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Section 16 of the Animal Control Act, Ill. Rev. Stat. ch. 8, para. 366 (1985) provides that if a dog or other animal, without provocation, attacks or injures any person who is peaceably conducting himself in any place where he may lawfully be, the owner of such dog or other animal is liable in damages to such person for the full amount of the injury sustained.
Plaintiff Paul Smith, an eight-year-old child, was bitten by defendant Kathy Pitchford's dog, Roscoe. Plaintiff, along with an eight-year-old girl named Heather went to defendant's home to visit defendant's daughter that day. With plaintiff walking and Heather riding her bike, the children approached the defendant’s home and saw defendant barbecuing out front on a partially enclosed patio. While still in the street, the children called out to defendant and asked if her daughter was home. Defendant told them that she was not home and returned to her barbecuing. Plaintiff walked up the driveway towards the patio entrance until he was between a fence which partially enclosed the patio and a car parked in the driveway. At this time, plaintiff was met by the defendant's dog. Paul stood with his back to the car, and the dog was positioned in front of him. After approximately 30 seconds, plaintiff looked down at the dog at which time, it jumped up and bit plaintiff in the face. During all these events, defendant remained on the patio. When she heard Heather's screams, defendant walked around the fence, and saw blood on plaintiff’s face. Plaintiff’s father took him to the local emergency room. There the wounds were treated and stitched. Plaintiff was left with some permanent facial scarring which may be partially remedied by surgery. Plaintiff, by Linda Smith, his mother and next friend, brought an action to recover damages for personal injuries he sustained when he was bitten by a dog owned by defendant. The jury returned a verdict in favor of defendant and against plaintiff. Plaintiff's post-trial motion was denied, and he appealed.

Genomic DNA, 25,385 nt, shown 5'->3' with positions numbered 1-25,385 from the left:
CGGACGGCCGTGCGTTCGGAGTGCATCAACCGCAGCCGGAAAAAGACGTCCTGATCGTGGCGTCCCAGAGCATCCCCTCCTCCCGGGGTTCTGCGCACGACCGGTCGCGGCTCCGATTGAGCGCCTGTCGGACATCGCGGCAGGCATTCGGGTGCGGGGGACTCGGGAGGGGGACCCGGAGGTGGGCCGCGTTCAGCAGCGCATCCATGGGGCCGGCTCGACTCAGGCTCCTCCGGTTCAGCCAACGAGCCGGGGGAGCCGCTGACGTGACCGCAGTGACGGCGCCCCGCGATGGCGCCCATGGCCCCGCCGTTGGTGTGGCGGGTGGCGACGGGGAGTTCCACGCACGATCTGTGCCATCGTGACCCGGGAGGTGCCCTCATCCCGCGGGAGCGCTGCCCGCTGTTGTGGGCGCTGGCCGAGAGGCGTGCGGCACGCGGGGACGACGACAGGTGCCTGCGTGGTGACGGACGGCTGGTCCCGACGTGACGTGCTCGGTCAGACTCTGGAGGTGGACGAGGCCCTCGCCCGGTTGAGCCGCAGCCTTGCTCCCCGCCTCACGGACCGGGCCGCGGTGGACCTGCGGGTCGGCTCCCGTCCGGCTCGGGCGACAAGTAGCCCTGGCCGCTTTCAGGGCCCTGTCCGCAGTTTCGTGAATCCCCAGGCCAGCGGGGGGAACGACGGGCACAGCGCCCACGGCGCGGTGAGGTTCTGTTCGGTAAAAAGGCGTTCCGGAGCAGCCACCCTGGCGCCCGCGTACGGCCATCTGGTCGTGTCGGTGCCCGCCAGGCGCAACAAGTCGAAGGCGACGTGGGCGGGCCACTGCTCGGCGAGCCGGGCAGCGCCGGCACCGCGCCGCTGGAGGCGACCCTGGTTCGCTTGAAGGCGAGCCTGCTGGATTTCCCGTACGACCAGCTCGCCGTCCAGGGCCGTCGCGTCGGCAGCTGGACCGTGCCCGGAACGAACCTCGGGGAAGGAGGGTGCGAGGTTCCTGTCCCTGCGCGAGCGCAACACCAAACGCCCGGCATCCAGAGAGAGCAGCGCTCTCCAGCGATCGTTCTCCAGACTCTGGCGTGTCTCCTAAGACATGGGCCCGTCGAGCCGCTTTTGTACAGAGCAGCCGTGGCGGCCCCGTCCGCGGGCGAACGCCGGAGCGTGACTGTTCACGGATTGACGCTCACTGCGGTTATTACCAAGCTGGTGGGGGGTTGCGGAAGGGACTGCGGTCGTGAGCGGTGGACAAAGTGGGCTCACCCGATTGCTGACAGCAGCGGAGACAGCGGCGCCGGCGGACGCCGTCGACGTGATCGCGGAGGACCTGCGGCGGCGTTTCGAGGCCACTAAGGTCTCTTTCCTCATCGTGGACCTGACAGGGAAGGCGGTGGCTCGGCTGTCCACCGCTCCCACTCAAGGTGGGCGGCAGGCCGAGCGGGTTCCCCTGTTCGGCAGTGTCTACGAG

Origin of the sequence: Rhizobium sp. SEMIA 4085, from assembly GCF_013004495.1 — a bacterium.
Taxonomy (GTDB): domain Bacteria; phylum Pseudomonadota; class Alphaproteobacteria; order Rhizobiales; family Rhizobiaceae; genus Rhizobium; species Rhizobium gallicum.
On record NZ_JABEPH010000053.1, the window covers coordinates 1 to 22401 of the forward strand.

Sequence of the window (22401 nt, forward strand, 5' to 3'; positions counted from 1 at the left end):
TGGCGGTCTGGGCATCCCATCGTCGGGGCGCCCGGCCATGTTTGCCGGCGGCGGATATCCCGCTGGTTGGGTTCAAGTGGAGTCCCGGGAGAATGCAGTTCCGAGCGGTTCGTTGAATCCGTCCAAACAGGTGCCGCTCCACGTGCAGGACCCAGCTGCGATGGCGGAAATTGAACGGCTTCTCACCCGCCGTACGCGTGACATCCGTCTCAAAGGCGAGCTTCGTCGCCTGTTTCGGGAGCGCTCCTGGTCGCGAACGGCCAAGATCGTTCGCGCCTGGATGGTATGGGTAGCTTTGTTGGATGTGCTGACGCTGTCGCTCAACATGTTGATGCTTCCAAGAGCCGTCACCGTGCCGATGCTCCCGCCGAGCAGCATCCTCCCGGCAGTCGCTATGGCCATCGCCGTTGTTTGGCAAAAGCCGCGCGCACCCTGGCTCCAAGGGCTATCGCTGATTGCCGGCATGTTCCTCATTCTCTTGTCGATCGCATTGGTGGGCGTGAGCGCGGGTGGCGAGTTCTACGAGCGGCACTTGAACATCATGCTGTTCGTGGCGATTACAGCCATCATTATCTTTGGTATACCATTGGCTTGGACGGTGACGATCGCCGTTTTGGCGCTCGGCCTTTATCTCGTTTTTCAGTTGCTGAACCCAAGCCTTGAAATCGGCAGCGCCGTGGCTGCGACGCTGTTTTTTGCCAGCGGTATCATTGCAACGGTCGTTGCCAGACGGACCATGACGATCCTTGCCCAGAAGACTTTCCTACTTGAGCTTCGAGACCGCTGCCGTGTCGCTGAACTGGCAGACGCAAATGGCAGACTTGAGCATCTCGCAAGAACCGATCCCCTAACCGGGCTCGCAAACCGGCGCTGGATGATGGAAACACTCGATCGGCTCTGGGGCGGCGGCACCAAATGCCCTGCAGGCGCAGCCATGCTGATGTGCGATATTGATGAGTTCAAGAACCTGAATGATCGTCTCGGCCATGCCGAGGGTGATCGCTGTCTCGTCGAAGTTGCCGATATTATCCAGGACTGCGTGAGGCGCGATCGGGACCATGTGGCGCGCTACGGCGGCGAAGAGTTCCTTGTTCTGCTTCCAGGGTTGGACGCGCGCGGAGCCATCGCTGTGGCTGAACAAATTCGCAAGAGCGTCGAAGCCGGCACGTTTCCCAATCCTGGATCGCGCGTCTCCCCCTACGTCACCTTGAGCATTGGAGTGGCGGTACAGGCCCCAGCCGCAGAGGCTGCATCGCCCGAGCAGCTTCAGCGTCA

Did the trial court err in ruling in favor of defendant in plaintiff’s action to recover damages for personal injuries?
The court reversed the decision and remanded the case. The court held that the circuit court should have entered judgment notwithstanding the verdict in favor of the plaintiff father on the question of liability and ordered a new trial on the issue of damages. The court ruled that the evidence, when viewed in its aspect most favorable to the defendant, so overwhelmingly favored the plaintiff father that no contrary verdict was possible. However, as required by § 16 of the Animal Control Act (Act), Ill. Rev. Stat. ch. 8, para. 366 (1985), the plaintiff father established that an injury caused by the defendant’s animal, a lack of provocation, peaceable conduct of the plaintiff child, and the presence of the plaintiff in a place where he had a legal right to be, the court concluded that the plaintiff minor child's conduct in greeting and petting the dog was peaceable and involved no provocation within the meaning of § 16 Act.